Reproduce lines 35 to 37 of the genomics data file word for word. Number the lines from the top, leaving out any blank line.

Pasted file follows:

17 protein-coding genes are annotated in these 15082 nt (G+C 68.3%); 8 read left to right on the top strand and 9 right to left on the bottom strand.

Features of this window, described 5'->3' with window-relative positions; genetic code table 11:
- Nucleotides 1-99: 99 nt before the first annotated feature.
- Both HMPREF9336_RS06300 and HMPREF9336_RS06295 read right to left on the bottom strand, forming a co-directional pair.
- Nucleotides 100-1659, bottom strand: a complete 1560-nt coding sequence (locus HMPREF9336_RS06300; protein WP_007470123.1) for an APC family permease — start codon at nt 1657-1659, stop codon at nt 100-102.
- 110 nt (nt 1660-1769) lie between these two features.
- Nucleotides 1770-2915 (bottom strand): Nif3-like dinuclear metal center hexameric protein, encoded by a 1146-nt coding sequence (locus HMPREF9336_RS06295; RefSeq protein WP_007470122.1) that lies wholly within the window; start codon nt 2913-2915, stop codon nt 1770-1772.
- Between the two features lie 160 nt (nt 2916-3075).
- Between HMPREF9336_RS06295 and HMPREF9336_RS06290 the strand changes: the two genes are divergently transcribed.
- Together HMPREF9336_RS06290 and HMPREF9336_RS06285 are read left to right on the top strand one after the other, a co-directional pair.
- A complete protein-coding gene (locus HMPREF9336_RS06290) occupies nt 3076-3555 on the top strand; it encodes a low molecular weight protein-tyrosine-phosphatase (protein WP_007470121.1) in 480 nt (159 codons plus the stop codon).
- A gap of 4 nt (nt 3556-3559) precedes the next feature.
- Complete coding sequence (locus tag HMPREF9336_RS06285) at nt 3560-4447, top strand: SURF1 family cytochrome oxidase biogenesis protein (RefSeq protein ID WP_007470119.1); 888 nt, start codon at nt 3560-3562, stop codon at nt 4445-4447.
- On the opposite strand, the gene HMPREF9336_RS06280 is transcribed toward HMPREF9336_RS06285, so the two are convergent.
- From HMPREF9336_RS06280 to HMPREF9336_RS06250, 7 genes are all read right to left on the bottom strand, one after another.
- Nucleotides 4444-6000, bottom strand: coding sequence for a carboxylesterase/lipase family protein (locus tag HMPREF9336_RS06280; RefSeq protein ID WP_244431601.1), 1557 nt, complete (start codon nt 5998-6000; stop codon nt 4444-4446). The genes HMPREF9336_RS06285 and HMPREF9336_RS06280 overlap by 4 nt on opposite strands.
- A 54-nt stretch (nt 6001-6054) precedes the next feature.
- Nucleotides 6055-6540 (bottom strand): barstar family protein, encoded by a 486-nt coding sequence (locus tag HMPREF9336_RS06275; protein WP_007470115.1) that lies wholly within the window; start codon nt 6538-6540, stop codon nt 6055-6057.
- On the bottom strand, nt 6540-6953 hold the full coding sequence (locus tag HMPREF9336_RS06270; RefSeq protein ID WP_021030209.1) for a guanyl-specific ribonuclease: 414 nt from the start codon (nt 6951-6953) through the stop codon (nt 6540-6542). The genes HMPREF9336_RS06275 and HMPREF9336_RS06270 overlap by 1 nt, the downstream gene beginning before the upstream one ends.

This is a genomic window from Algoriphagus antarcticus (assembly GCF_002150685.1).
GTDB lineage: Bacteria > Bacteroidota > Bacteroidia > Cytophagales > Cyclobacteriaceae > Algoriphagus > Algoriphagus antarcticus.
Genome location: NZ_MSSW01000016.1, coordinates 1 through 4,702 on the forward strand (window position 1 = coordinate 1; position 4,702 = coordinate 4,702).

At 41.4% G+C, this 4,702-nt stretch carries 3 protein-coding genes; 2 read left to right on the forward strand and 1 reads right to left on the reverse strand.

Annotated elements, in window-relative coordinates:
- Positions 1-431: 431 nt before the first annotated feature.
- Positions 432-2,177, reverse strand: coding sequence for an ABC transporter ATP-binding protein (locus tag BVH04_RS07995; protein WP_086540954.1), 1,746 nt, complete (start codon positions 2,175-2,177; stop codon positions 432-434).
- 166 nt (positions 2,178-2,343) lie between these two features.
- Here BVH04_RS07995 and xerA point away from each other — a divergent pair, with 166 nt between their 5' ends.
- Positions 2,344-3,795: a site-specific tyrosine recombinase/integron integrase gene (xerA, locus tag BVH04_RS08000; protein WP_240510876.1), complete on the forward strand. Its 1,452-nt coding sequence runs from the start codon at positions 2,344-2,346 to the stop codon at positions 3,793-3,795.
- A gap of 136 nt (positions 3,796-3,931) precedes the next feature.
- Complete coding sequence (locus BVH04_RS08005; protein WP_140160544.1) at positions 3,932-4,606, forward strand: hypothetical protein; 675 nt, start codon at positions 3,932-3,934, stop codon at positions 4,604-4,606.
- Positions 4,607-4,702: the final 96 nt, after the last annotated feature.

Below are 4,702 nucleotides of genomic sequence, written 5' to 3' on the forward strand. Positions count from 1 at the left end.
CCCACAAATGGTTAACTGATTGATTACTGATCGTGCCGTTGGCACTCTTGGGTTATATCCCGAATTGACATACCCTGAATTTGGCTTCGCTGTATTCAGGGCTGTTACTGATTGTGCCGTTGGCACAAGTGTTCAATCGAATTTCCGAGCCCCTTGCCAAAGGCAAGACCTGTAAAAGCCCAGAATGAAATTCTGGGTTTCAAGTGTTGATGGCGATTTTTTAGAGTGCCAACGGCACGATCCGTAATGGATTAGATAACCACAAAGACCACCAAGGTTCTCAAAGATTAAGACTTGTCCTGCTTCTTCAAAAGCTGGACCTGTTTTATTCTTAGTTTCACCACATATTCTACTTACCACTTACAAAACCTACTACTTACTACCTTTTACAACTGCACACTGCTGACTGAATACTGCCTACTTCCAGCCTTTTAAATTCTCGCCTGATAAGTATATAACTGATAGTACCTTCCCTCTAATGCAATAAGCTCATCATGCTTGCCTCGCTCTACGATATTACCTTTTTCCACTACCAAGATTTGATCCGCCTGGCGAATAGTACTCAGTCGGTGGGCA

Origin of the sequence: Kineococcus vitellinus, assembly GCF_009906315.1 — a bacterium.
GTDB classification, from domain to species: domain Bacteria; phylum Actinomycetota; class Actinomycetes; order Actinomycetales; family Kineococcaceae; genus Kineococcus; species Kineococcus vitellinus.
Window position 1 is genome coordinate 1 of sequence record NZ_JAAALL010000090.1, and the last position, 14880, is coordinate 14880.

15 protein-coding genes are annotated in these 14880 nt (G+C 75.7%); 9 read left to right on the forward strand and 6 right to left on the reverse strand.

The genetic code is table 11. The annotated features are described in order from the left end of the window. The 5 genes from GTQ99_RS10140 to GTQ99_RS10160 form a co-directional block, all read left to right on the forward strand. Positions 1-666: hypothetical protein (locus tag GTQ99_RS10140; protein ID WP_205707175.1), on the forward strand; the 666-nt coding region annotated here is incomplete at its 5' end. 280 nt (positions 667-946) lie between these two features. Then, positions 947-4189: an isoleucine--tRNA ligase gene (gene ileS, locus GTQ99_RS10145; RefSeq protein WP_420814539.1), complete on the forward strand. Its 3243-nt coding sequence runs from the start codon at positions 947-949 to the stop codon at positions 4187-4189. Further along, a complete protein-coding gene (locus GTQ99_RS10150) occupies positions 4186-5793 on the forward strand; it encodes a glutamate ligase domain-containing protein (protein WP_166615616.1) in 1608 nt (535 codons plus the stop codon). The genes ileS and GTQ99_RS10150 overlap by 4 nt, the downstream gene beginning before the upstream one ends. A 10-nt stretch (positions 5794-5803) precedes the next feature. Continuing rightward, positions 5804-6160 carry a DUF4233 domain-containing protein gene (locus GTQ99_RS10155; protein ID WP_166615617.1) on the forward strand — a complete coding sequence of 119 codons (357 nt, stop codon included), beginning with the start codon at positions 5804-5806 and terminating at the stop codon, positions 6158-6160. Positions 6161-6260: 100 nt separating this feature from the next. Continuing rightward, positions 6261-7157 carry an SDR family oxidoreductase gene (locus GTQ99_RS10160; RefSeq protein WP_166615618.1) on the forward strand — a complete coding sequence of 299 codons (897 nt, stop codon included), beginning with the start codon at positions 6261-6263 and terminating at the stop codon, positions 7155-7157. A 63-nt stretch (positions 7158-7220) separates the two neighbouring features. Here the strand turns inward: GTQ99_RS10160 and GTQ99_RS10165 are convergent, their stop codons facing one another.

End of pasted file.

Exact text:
Origin of the sequence: Kineococcus vitellinus, assembly GCF_009906315.1 — a bacterium.
GTDB classification, from domain to species: domain Bacteria; phylum Actinomycetota; class Actinomycetes; order Actinomycetales; family Kineococcaceae; genus Kineococcus; species Kineococcus vitellinus.
Window position 1 is genome coordinate 1 of sequence record NZ_JAAALL010000090.1, and the last position, 14880, is coordinate 14880.